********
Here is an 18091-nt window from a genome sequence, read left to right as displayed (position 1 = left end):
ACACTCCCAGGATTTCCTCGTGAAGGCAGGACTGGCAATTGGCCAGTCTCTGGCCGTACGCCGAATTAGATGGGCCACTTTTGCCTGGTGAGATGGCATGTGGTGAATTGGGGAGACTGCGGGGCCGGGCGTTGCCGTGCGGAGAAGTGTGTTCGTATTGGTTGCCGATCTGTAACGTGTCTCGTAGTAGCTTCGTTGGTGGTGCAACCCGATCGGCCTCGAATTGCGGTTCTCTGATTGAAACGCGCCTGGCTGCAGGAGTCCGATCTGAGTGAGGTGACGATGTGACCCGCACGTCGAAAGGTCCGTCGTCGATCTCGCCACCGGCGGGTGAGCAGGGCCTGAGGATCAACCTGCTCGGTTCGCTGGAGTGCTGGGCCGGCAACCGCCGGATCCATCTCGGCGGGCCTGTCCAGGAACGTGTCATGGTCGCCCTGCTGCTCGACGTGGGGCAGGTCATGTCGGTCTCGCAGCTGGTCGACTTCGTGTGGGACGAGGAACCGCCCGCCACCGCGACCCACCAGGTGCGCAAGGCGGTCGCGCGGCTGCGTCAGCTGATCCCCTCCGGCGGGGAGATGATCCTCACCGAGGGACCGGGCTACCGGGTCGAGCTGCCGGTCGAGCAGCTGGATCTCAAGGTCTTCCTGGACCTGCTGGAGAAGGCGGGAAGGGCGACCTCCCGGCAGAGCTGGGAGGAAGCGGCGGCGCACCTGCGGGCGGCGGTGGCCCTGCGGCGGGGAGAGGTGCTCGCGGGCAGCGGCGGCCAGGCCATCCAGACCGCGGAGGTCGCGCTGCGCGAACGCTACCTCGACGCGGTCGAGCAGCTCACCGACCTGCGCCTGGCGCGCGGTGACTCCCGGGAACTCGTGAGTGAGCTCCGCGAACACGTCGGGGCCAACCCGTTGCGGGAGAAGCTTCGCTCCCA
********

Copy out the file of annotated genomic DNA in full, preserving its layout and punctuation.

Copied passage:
Here is an 18091-nt window from a genome sequence, read left to right as displayed (position 1 = left end):
ACACTCCCAGGATTTCCTCGTGAAGGCAGGACTGGCAATTGGCCAGTCTCTGGCCGTACGCCGAATTAGATGGGCCACTTTTGCCTGGTGAGATGGCATGTGGTGAATTGGGGAGACTGCGGGGCCGGGCGTTGCCGTGCGGAGAAGTGTGTTCGTATTGGTTGCCGATCTGTAACGTGTCTCGTAGTAGCTTCGTTGGTGGTGCAACCCGATCGGCCTCGAATTGCGGTTCTCTGATTGAAACGCGCCTGGCTGCAGGAGTCCGATCTGAGTGAGGTGACGATGTGACCCGCACGTCGAAAGGTCCGTCGTCGATCTCGCCACCGGCGGGTGAGCAGGGCCTGAGGATCAACCTGCTCGGTTCGCTGGAGTGCTGGGCCGGCAACCGCCGGATCCATCTCGGCGGGCCTGTCCAGGAACGTGTCATGGTCGCCCTGCTGCTCGACGTGGGGCAGGTCATGTCGGTCTCGCAGCTGGTCGACTTCGTGTGGGACGAGGAACCGCCCGCCACCGCGACCCACCAGGTGCGCAAGGCGGTCGCGCGGCTGCGTCAGCTGATCCCCTCCGGCGGGGAGATGATCCTCACCGAGGGACCGGGCTACCGGGTCGAGCTGCCGGTCGAGCAGCTGGATCTCAAGGTCTTCCTGGACCTGCTGGAGAAGGCGGGAAGGGCGACCTCCCGGCAGAGCTGGGAGGAAGCGGCGGCGCACCTGCGGGCGGCGGTGGCCCTGCGGCGGGGAGAGGTGCTCGCGGGCAGCGGCGGCCAGGCCATCCAGACCGCGGAGGTCGCGCTGCGCGAACGCTACCTCGACGCGGTCGAGCAGCTCACCGACCTGCGCCTGGCGCGCGGTGACTCCCGGGAACTCGTGAGTGAGCTCCGCGAACACGTCGGGGCCAACCCGTTGCGGGAGAAGCTTCGCTCCCA